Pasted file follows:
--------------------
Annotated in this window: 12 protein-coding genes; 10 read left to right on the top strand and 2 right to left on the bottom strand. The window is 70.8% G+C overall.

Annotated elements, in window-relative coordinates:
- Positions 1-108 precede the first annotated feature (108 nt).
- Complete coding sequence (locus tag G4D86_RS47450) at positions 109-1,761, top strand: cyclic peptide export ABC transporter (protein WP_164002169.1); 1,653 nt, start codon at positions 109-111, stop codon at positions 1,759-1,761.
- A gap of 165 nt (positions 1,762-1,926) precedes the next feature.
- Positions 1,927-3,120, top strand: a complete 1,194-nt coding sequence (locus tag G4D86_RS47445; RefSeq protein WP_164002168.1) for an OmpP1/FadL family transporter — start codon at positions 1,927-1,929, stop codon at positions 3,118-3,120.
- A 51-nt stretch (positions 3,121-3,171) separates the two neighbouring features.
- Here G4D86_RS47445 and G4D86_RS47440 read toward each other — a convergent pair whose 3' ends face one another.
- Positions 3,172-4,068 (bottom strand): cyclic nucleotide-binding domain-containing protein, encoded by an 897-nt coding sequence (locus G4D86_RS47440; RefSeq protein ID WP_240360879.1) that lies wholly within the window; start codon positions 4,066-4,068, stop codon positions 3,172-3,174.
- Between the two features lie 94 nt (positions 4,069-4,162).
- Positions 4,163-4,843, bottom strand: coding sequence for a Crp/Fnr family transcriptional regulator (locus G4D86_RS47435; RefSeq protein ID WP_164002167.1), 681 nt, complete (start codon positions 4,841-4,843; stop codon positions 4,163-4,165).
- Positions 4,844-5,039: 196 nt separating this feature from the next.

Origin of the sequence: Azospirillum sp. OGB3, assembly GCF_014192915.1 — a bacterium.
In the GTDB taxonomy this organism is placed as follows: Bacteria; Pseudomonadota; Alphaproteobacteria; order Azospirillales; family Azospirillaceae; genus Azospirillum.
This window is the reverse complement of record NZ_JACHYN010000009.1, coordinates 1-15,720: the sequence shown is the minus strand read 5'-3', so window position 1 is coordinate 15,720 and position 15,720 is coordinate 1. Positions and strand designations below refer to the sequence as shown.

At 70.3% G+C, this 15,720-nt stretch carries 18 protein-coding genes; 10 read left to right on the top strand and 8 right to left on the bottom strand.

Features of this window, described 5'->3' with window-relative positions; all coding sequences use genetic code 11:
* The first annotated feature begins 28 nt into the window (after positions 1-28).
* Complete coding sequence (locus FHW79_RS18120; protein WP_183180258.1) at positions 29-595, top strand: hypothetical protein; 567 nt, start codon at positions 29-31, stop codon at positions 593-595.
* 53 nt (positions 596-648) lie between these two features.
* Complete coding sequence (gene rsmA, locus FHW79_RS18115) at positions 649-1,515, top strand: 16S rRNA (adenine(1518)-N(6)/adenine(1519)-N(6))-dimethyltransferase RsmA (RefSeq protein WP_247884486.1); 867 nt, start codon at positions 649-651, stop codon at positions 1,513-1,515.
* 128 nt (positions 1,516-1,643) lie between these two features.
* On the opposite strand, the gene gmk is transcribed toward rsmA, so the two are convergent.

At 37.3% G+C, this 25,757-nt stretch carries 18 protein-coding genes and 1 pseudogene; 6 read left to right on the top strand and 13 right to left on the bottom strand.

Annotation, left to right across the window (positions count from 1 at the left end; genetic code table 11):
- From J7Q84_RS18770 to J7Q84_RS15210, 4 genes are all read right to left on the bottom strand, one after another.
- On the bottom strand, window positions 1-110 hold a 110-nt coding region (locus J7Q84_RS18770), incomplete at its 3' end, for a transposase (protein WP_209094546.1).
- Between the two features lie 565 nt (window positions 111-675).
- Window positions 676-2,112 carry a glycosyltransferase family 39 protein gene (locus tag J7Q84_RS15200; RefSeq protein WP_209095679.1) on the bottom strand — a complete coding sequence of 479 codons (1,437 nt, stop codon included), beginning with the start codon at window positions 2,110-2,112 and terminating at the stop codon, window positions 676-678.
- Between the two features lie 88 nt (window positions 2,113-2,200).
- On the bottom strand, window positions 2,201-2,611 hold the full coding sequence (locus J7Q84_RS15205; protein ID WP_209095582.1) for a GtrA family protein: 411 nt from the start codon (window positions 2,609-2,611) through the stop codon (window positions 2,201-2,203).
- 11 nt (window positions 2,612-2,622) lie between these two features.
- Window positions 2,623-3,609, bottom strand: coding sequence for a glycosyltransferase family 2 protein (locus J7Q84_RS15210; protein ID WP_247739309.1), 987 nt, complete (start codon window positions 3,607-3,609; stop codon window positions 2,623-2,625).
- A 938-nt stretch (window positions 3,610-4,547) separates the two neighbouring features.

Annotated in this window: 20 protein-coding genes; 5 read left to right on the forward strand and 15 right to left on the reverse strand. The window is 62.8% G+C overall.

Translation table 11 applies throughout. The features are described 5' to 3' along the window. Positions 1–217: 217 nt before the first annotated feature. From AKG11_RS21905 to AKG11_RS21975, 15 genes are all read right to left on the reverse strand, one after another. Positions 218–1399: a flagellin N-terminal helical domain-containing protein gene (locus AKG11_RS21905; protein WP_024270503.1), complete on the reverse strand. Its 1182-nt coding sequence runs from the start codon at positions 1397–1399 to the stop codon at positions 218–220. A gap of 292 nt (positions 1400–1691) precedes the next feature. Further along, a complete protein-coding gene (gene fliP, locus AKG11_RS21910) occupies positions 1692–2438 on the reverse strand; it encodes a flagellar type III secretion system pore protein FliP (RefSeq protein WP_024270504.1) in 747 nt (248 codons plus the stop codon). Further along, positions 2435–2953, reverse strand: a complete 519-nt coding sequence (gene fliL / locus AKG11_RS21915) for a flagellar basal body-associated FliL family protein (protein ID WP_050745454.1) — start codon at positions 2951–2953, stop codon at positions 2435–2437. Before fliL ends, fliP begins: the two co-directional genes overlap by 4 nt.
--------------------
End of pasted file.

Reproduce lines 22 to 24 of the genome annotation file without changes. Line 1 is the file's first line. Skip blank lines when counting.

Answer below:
* 128 nt (positions 1,516-1,643) lie between these two features.
* On the opposite strand, the gene gmk is transcribed toward rsmA, so the two are convergent.

At 37.3% G+C, this 25,757-nt stretch carries 18 protein-coding genes and 1 pseudogene; 6 read left to right on the top strand and 13 right to left on the bottom strand.